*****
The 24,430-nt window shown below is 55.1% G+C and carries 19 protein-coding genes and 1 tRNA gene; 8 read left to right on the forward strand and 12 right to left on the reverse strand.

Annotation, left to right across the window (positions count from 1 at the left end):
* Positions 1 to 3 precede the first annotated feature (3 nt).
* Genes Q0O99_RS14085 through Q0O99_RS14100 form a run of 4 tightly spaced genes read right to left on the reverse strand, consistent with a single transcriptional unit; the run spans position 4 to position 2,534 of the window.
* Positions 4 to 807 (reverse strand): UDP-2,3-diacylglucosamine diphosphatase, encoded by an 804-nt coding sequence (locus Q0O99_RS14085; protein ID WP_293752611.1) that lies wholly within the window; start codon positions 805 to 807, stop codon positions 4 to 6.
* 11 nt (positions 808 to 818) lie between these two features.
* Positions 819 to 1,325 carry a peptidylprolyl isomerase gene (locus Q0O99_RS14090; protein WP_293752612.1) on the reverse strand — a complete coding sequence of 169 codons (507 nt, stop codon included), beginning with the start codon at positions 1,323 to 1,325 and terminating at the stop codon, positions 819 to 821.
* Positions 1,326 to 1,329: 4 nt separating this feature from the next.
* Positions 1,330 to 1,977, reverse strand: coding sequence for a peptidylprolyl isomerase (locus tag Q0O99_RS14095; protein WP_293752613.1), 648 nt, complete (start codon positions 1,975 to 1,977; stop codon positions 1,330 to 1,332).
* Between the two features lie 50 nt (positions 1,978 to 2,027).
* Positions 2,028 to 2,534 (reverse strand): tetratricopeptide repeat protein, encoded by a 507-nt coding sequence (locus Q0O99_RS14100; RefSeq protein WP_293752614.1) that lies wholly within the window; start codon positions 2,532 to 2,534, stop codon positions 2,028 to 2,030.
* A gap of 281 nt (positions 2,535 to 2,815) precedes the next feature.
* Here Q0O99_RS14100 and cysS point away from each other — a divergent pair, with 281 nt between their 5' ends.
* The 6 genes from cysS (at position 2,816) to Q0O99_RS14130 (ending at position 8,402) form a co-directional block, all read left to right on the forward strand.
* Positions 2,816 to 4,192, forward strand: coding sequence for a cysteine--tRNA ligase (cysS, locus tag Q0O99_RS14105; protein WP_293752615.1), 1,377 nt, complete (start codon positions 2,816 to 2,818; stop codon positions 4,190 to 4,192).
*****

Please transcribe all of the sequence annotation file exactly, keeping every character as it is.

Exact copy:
The 24,430-nt window shown below is 55.1% G+C and carries 19 protein-coding genes and 1 tRNA gene; 8 read left to right on the forward strand and 12 right to left on the reverse strand.

Annotation, left to right across the window (positions count from 1 at the left end):
* Positions 1 to 3 precede the first annotated feature (3 nt).
* Genes Q0O99_RS14085 through Q0O99_RS14100 form a run of 4 tightly spaced genes read right to left on the reverse strand, consistent with a single transcriptional unit; the run spans position 4 to position 2,534 of the window.
* Positions 4 to 807 (reverse strand): UDP-2,3-diacylglucosamine diphosphatase, encoded by an 804-nt coding sequence (locus Q0O99_RS14085; protein ID WP_293752611.1) that lies wholly within the window; start codon positions 805 to 807, stop codon positions 4 to 6.
* 11 nt (positions 808 to 818) lie between these two features.
* Positions 819 to 1,325 carry a peptidylprolyl isomerase gene (locus Q0O99_RS14090; protein WP_293752612.1) on the reverse strand — a complete coding sequence of 169 codons (507 nt, stop codon included), beginning with the start codon at positions 1,323 to 1,325 and terminating at the stop codon, positions 819 to 821.
* Positions 1,326 to 1,329: 4 nt separating this feature from the next.
* Positions 1,330 to 1,977, reverse strand: coding sequence for a peptidylprolyl isomerase (locus tag Q0O99_RS14095; protein WP_293752613.1), 648 nt, complete (start codon positions 1,975 to 1,977; stop codon positions 1,330 to 1,332).
* Between the two features lie 50 nt (positions 1,978 to 2,027).
* Positions 2,028 to 2,534 (reverse strand): tetratricopeptide repeat protein, encoded by a 507-nt coding sequence (locus Q0O99_RS14100; RefSeq protein WP_293752614.1) that lies wholly within the window; start codon positions 2,532 to 2,534, stop codon positions 2,028 to 2,030.
* A gap of 281 nt (positions 2,535 to 2,815) precedes the next feature.
* Here Q0O99_RS14100 and cysS point away from each other — a divergent pair, with 281 nt between their 5' ends.
* The 6 genes from cysS (at position 2,816) to Q0O99_RS14130 (ending at position 8,402) form a co-directional block, all read left to right on the forward strand.
* Positions 2,816 to 4,192, forward strand: coding sequence for a cysteine--tRNA ligase (cysS, locus tag Q0O99_RS14105; protein WP_293752615.1), 1,377 nt, complete (start codon positions 2,816 to 2,818; stop codon positions 4,190 to 4,192).